In public debate Australia desires to be a ‘Knowledge Nation’ and takes great pride in the quality and international success of its education sector in passing on knowledge. Manufacturing, as a sector, is a significant driver of the development of new knowledge.

Manufacturing and the service economy

An important consideration in the economic debate is the degree to which the health of our growing service economy is linked to the health of the manufacturing sector. This linkage is graphically illustrated by the fate of economies in regional centres when a major manufacturing employer fails. Many service jobs are directly linked to manufacturing and many jobs once performed by in-house employees of manufacturers have become outsourced service jobs.

The nature and scope of our manufacturing sector directly affects the type and quality of services required. This in turn either enables or limits the ease with which businesses can innovate and develop new products in Australia. Services also benefit from the export activities of manufacturers. The export of goods stimulates the export of services required to support them.

The most linked sector

The manufacturing sector has high levels of linkage with other sectors of the economy, it uses the outputs of the other sectors to produce goods at a far greater ratio than any other sector. Manufacturing is involved in the production of capital goods and inputs for other industries. This means that increases in technology and efficiencies in manufacturing magnify the efficiencies of other industries. Expanding the output of manufacturing increases economic activity and jobs faster than expanding the output of other sectors.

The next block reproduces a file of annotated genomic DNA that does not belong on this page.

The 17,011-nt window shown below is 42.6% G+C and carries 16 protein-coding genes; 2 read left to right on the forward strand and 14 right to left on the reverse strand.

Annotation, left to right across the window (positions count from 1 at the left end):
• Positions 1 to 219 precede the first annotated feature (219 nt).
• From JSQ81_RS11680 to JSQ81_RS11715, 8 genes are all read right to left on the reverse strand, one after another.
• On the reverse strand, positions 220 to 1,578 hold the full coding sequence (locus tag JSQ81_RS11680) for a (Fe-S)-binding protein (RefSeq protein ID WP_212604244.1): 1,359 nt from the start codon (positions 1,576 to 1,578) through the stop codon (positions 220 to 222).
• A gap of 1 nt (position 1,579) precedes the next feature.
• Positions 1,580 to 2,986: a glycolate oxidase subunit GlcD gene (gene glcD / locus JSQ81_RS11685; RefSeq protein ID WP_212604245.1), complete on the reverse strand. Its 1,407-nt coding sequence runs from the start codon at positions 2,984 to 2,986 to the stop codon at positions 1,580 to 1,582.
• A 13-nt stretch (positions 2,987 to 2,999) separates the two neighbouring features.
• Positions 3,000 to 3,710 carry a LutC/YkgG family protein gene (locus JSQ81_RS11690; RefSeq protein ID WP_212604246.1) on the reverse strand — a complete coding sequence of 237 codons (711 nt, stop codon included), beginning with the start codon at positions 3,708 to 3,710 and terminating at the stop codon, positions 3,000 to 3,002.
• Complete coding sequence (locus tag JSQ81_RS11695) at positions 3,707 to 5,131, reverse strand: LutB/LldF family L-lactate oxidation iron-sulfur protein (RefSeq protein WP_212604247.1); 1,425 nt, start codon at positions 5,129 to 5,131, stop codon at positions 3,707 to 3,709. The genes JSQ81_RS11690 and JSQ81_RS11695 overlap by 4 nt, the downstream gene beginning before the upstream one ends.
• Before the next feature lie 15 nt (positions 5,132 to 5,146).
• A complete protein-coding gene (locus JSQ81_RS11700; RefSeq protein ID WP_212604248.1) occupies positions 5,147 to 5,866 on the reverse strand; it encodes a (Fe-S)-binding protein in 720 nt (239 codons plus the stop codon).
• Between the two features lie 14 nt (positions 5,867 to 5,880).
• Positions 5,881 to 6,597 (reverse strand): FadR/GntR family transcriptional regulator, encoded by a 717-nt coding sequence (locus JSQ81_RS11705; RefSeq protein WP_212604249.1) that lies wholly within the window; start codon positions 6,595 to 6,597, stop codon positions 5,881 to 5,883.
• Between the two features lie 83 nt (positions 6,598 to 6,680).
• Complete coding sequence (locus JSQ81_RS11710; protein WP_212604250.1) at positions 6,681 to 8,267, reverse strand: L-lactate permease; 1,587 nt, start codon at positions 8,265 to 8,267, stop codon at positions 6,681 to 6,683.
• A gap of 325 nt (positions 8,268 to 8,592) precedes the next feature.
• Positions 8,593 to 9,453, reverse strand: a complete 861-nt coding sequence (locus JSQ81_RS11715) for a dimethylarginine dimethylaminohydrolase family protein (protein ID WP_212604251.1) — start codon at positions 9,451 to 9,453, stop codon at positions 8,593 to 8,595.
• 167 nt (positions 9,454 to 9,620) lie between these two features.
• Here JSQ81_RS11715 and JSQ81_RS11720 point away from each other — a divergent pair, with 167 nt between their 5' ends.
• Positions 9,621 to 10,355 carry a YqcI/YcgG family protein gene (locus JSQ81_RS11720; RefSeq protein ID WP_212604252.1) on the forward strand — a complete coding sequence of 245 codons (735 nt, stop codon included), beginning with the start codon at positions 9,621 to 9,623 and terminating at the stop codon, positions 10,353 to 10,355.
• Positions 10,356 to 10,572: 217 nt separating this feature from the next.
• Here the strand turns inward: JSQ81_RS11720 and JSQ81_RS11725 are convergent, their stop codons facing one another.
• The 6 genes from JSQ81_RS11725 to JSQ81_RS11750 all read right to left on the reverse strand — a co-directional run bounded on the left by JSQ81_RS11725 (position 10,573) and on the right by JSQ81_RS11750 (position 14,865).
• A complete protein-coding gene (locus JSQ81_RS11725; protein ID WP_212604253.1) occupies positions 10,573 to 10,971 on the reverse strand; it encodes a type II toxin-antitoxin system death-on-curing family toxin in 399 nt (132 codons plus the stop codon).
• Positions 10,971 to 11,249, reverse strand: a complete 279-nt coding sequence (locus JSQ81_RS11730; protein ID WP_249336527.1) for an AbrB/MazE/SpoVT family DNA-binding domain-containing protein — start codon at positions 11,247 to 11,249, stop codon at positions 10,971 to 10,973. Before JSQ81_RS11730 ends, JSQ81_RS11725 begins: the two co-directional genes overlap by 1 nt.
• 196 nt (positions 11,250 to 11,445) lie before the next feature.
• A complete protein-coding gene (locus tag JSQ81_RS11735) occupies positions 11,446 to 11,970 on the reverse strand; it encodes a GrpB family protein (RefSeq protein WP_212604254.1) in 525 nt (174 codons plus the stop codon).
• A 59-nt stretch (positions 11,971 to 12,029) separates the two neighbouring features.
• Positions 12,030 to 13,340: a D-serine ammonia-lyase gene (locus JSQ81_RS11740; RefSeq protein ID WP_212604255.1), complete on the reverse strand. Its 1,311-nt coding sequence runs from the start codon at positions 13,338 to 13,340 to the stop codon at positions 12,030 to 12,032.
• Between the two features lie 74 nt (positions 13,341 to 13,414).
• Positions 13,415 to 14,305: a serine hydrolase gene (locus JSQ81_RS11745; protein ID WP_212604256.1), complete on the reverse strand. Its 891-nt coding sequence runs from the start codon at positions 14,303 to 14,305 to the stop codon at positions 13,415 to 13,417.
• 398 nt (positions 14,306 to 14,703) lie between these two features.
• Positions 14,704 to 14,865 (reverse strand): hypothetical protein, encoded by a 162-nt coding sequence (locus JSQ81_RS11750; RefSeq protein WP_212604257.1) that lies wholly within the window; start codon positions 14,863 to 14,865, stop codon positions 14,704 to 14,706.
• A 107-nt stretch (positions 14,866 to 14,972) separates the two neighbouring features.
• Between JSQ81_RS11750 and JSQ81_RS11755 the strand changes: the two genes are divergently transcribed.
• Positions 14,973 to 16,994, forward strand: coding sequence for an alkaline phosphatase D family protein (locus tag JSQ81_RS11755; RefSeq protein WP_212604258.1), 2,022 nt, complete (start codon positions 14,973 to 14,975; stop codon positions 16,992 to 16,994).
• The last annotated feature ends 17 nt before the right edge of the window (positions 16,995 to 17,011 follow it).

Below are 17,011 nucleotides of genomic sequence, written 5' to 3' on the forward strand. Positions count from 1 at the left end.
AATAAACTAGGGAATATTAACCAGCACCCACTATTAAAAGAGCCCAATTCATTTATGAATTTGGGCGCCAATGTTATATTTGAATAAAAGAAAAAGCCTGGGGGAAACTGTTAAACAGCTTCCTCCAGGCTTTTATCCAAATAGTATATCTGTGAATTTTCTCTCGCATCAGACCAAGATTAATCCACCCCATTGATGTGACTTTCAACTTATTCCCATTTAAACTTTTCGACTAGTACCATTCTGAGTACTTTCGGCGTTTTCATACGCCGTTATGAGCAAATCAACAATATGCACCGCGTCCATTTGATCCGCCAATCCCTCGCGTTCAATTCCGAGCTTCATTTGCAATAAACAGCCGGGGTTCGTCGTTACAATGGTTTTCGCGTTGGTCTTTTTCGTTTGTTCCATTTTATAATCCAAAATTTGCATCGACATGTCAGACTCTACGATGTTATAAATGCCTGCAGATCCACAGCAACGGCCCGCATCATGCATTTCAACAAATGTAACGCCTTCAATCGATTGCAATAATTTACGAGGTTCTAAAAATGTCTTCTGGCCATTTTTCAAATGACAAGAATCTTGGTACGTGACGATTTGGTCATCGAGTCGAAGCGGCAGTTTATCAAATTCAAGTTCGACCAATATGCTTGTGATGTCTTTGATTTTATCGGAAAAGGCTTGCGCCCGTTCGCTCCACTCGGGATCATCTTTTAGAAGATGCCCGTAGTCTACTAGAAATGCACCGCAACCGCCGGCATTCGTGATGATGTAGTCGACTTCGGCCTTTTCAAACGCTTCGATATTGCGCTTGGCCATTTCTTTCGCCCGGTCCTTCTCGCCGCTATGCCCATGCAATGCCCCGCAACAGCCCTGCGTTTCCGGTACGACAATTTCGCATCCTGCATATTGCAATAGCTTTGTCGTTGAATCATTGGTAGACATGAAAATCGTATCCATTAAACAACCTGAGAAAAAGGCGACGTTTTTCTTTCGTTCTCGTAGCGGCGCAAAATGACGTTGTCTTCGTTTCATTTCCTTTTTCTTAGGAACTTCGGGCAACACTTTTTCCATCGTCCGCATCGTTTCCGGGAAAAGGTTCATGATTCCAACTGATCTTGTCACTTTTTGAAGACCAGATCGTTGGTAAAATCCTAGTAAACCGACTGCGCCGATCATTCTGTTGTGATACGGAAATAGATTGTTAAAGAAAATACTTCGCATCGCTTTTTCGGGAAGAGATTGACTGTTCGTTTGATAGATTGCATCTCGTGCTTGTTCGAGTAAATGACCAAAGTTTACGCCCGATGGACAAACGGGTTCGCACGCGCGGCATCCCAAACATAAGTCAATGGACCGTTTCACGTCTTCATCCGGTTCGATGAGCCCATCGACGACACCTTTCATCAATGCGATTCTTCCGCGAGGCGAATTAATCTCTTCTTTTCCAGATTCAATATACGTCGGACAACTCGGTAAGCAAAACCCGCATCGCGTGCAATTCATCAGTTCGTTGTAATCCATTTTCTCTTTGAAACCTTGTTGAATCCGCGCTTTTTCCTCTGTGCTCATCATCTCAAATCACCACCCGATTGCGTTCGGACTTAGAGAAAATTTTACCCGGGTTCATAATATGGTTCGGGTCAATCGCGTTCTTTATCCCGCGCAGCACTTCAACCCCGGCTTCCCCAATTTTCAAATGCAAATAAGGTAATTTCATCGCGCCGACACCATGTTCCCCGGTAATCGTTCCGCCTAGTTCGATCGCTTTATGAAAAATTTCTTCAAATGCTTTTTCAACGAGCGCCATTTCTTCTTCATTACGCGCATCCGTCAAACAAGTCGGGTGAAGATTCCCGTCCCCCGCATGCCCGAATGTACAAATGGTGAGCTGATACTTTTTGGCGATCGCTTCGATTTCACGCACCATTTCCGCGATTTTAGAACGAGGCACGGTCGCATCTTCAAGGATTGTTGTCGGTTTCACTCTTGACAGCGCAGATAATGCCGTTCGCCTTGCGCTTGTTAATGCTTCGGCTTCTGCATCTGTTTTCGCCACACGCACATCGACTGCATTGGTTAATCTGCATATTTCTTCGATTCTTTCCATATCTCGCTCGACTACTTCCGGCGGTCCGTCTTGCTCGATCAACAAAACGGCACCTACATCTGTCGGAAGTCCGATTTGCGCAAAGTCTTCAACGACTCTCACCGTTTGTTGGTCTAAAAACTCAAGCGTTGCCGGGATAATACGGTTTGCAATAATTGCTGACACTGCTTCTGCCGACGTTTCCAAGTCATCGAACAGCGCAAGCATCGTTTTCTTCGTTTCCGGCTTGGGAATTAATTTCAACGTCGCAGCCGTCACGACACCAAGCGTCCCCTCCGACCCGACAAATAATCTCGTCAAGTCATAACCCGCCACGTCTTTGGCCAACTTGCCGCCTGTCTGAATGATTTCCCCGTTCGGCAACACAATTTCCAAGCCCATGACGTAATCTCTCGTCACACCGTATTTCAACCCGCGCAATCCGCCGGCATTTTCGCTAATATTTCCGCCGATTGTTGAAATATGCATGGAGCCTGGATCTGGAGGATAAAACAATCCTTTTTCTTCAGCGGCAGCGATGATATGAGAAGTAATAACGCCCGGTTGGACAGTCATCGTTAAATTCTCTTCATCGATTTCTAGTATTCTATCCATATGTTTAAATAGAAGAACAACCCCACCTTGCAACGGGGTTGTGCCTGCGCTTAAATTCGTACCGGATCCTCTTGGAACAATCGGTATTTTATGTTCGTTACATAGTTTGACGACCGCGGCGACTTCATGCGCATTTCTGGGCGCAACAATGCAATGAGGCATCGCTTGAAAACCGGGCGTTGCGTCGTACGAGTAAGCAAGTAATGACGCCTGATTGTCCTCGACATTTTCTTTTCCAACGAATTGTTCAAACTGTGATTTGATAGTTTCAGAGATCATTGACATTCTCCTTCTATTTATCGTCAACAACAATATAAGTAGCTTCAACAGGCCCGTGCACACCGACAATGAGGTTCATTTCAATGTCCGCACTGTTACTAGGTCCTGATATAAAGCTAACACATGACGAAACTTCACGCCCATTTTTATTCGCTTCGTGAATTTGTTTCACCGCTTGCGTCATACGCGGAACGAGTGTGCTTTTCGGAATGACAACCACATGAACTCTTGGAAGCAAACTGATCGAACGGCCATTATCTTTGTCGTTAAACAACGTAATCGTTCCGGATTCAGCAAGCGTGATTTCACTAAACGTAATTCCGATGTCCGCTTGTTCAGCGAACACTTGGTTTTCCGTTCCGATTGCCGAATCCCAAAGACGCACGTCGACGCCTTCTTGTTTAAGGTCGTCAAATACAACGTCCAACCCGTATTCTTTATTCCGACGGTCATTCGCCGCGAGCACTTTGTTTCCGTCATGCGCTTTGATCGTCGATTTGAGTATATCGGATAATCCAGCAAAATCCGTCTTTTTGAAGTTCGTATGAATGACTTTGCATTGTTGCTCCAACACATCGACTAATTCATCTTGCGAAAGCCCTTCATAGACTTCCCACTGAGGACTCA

So manufacturing is a foundation to economic activity and an enabler of a range of other industries. As a sector it has stronger linkages with other sectors, is best at transferring new technologies to the economy, and is central to transferring support skills (management and technology skills) to other sectors of the community including the services sector.

World growth in exports is in the high technology manufacturing area. Australia is not well positioned to compete for export growth in this area. Too much of our manufacturing is in the low and medium technology area. This is one of the major challenges to growing the strength of the manufacturing sector in Australia. Australia’s trade deficit is directly affected by our desire to import products in the high technology area and our inability to generate import replacements.

Free market or Government intervention?

The obvious question that arises in these times of economic rationalism is why should Government get involved? After all the government’s role is to provide services and facilities to the community which Australians desire or need as a community and are not able to be provided through free enterprise.

The justification for Government involvement is that free enterprise, and in particular global commerce, doesn’t account for the value to Australia of the foundation and linkage role that manufacturing plays in the economy. Commercial decisions taken in one industry don’t consider the flow on effects that they will have in other industries and other parts of the economy. Considering these things, what is the role of Government?